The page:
Not being an Ancients wargamer (as opposed to being an ancient wargamer … which I am!), I tend forget that pre-gunpowder, things are usually decided by hand-to-hand combat after both sides have tried to ‘soften’ the other side up with missile fire. I can see why this sort of warfare might need to have dissimilar combat resolution systems for missile and close combat, although I do note that both DBA and HOTT do not.

    All the best,

    Bob

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  7. Once you get to the horse & musket era, actual hand-to-hand combat starts to get a whole lot rarer. What gets modeled is the morale effect (or 'threat'), not the actual casualties. So, close combat tends to be more intense (higher combat factors) than ranged combat, plus more morale checks apply.

    I think it is moving away from modeling the physical effects of combat and towards the morale effects of it.

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  8. Dale,

    I think that we are in general agreement on this; by the time that fire combat replaces hand-to-hand combat as the main means by which one side prevails over another on the battlefield, the latter becomes much rarer, and it is the difference between each sides morale – or as Keegan terms it, ‘will to combat’ – that decides matters.

    All the best,

    Bob

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  9. I think there are 2 separate things at play.

    A lot of the early rules tended to look at things at a very low/tactical level with wargame "armies" being a handful of battalions. (1:10 or 1:20) At this level, if you want to capture the feel of the memoirs, reports and histories you need to include both firefights and assaults or charges (even if actually crossing bayonets rarely happened there seems to be a recognition that the attempt to force a contest of wills could be decisive)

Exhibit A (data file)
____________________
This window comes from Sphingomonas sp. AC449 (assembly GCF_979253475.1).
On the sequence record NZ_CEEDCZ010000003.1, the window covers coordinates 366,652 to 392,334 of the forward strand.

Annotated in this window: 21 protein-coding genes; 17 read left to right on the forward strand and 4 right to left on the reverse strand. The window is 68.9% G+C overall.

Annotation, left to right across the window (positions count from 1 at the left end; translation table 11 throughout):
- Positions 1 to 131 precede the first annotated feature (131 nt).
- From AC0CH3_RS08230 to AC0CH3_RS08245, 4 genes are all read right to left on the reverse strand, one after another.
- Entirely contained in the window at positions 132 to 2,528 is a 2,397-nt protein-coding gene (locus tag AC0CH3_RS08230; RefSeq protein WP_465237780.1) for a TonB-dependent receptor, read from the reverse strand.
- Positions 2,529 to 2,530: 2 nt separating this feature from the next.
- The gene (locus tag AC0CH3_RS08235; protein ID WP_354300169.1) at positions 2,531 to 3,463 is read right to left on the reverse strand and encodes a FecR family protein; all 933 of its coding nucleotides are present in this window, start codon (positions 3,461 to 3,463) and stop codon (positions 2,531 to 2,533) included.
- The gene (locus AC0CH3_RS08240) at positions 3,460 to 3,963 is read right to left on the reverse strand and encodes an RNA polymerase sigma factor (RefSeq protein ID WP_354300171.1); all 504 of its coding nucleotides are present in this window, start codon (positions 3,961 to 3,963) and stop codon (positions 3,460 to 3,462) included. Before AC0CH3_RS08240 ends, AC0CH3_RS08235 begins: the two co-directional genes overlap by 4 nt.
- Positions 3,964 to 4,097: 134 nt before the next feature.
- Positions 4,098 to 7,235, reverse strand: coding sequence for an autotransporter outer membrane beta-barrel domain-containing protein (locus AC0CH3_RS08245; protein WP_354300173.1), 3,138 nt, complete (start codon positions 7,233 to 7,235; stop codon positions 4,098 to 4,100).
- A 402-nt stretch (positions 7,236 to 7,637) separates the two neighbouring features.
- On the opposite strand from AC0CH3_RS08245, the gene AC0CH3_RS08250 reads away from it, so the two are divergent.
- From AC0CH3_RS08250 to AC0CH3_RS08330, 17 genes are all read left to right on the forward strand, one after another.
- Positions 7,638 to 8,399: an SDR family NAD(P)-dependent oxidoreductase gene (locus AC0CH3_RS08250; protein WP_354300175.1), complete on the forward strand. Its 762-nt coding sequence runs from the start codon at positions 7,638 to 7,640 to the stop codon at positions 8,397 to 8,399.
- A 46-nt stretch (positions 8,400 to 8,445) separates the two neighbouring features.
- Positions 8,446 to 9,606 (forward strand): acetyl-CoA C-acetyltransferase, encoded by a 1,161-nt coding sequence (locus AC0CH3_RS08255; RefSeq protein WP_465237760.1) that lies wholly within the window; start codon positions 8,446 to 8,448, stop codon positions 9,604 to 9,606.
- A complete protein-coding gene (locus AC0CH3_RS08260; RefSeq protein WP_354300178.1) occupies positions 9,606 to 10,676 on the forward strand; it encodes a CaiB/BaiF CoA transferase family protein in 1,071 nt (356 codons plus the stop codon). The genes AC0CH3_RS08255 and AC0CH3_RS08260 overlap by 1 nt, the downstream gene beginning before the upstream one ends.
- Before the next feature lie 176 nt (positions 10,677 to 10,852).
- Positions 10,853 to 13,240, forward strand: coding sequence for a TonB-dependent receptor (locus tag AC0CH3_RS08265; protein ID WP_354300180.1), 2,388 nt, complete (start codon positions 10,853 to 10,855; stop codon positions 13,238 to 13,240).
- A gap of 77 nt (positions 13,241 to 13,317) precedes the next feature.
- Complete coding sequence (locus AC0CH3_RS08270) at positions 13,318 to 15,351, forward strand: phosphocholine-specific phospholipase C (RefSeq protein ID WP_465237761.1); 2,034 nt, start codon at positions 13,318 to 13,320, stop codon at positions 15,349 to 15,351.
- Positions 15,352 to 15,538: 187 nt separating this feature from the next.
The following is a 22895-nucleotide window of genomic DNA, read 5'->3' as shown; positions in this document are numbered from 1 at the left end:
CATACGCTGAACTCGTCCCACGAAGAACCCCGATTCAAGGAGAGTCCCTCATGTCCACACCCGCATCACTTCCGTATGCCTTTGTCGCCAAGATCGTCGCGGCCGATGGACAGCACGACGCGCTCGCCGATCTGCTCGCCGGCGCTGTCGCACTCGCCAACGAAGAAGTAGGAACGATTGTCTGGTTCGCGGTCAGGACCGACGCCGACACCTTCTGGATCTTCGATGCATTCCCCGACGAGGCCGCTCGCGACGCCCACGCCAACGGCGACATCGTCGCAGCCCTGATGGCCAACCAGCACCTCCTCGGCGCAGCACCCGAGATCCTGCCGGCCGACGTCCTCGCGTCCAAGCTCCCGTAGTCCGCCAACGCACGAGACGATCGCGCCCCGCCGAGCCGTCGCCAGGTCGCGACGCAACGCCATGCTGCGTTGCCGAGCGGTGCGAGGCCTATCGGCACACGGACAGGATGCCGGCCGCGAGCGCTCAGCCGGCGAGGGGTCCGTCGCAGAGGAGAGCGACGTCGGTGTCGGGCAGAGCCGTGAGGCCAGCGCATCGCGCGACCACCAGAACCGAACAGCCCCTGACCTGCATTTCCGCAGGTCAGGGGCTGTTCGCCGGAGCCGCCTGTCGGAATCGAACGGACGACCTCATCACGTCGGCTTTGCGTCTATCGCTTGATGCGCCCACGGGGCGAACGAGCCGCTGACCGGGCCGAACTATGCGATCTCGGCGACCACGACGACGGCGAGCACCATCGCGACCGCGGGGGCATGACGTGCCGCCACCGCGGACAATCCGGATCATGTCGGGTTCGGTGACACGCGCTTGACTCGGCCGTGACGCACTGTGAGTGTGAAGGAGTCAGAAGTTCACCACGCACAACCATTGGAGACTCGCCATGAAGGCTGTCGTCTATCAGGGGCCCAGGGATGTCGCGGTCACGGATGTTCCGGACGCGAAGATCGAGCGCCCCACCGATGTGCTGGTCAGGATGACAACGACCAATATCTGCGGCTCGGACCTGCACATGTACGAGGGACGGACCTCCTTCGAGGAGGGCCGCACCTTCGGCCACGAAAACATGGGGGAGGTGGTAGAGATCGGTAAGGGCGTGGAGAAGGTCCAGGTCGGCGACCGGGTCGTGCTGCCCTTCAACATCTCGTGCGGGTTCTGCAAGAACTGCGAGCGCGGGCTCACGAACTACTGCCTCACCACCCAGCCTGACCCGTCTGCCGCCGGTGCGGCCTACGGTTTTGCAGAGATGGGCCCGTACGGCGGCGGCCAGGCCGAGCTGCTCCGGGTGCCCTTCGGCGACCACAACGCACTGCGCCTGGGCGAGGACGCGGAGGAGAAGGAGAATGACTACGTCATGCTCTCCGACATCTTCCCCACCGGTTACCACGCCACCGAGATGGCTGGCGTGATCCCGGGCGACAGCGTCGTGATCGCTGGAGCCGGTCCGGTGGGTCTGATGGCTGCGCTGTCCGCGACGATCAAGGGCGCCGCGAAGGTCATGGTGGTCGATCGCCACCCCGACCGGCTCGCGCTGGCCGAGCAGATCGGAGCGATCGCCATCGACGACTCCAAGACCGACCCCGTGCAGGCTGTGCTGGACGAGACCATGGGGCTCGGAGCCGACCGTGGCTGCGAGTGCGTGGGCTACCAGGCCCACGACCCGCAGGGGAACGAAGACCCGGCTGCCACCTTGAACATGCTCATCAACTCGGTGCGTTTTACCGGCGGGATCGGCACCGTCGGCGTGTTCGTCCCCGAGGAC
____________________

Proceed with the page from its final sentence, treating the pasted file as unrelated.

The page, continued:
Many of the newer systems which merge combat into 1 mechanism operate at a higher level and intend to allow whole historical battles to be fought with the wargamer playing the role of general with the tactical details being below his radar.

    Of course, the earlier tactical systems were often used to refight whole historical battles despite this causing a whole host of inconsistencies. (Grant often comments on these in his works but chooses to live with them) In effect it gives the illusion of being both Captain and General.

    These days that is considered "improper" in many circles (not all) and most new games are designed to be one or the other. If you look at many newer low level games such as Blitzkreig Commander and Sharp Practice, or the new Regimental Fire & Fury, you will see the old division between fire combat and melee.

    -Ross

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  10. Ross Mac,

    You have summed up the situation pretty well. I must admit that most of my wargaming tends to be higher-level rather than low-level, and this has probably skewed my view of things (for example, I have never played or read 'Blitzkrieg Commander', 'Sharp Practice', or 'Regimental Fire & Fury' so I was not aware that they had kept the distinction between fire and close combat).

    When I started out in wargaming, I did take part in some of the large-scale battle reconstructions, but usually as a very lowly commander where I was much closer to being a Captain than a General … and at that level the distinction between fire and close combat is important, especially the timing of the change from fire to close combat. Now I rarely ‘command’ much less than a brigade in my wargames, so the differentiation between the two types of combat is far less important.

    All the best,

    Bob